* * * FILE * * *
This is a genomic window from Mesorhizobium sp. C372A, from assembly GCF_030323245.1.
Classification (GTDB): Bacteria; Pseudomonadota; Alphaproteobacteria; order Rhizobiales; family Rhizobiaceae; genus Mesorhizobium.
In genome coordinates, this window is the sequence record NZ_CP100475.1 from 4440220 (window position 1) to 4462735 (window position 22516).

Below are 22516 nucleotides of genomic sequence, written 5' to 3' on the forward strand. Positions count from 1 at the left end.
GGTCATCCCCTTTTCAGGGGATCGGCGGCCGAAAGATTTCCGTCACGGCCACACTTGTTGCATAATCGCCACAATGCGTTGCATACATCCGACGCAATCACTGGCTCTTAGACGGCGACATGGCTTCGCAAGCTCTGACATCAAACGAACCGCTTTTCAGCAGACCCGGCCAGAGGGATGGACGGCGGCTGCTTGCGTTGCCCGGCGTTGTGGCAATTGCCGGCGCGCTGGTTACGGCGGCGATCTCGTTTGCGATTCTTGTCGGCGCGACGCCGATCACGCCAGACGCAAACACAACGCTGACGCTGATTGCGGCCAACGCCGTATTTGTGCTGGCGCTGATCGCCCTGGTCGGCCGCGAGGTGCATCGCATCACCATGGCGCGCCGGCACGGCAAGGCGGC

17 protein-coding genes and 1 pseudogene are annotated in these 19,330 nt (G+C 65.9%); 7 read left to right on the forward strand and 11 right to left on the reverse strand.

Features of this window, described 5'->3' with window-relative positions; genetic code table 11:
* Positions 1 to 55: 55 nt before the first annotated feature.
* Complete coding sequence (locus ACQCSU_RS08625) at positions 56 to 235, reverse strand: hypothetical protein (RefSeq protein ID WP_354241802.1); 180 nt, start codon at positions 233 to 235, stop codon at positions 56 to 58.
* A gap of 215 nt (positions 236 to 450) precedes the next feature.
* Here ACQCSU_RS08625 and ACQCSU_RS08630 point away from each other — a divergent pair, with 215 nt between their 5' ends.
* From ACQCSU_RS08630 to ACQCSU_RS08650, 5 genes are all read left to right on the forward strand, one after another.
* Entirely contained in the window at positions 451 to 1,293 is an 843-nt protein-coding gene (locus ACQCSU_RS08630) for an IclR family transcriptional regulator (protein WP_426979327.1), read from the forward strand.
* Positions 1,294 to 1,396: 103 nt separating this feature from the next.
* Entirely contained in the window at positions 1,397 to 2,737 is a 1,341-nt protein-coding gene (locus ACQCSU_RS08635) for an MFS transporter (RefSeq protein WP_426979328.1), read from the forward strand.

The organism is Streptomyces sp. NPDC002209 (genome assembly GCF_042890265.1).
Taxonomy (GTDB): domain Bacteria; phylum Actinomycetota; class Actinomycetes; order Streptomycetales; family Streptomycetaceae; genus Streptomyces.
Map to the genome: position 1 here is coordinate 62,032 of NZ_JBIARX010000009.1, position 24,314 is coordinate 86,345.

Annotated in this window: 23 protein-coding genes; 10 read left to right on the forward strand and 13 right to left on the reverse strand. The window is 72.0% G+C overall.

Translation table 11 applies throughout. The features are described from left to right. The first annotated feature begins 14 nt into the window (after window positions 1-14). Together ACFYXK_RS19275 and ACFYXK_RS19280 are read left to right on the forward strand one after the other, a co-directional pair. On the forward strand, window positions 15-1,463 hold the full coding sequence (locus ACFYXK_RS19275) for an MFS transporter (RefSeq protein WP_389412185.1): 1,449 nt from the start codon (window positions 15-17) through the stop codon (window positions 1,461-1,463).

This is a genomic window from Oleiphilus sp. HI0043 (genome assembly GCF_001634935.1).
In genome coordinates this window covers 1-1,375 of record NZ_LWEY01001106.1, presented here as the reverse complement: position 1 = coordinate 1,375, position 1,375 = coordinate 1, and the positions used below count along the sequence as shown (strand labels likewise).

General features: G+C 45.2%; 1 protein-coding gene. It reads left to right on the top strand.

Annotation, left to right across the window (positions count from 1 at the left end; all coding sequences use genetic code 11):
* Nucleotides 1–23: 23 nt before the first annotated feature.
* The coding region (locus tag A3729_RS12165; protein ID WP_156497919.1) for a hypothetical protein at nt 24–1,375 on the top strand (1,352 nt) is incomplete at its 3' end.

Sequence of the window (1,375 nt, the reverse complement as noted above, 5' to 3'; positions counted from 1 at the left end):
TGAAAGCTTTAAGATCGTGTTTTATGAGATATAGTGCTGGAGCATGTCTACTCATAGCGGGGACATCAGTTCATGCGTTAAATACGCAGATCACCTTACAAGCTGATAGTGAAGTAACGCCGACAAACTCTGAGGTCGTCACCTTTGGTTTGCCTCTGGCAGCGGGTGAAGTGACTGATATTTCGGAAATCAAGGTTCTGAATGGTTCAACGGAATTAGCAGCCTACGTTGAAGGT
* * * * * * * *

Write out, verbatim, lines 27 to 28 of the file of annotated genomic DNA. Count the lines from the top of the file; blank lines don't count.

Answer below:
Sequence of the window (1,375 nt, the reverse complement as noted above, 5' to 3'; positions counted from 1 at the left end):
TGAAAGCTTTAAGATCGTGTTTTATGAGATATAGTGCTGGAGCATGTCTACTCATAGCGGGGACATCAGTTCATGCGTTAAATACGCAGATCACCTTACAAGCTGATAGTGAAGTAACGCCGACAAACTCTGAGGTCGTCACCTTTGGTTTGCCTCTGGCAGCGGGTGAAGTGACTGATATTTCGGAAATCAAGGTTCTGAATGGTTCAACGGAATTAGCAGCCTACGTTGAAGGT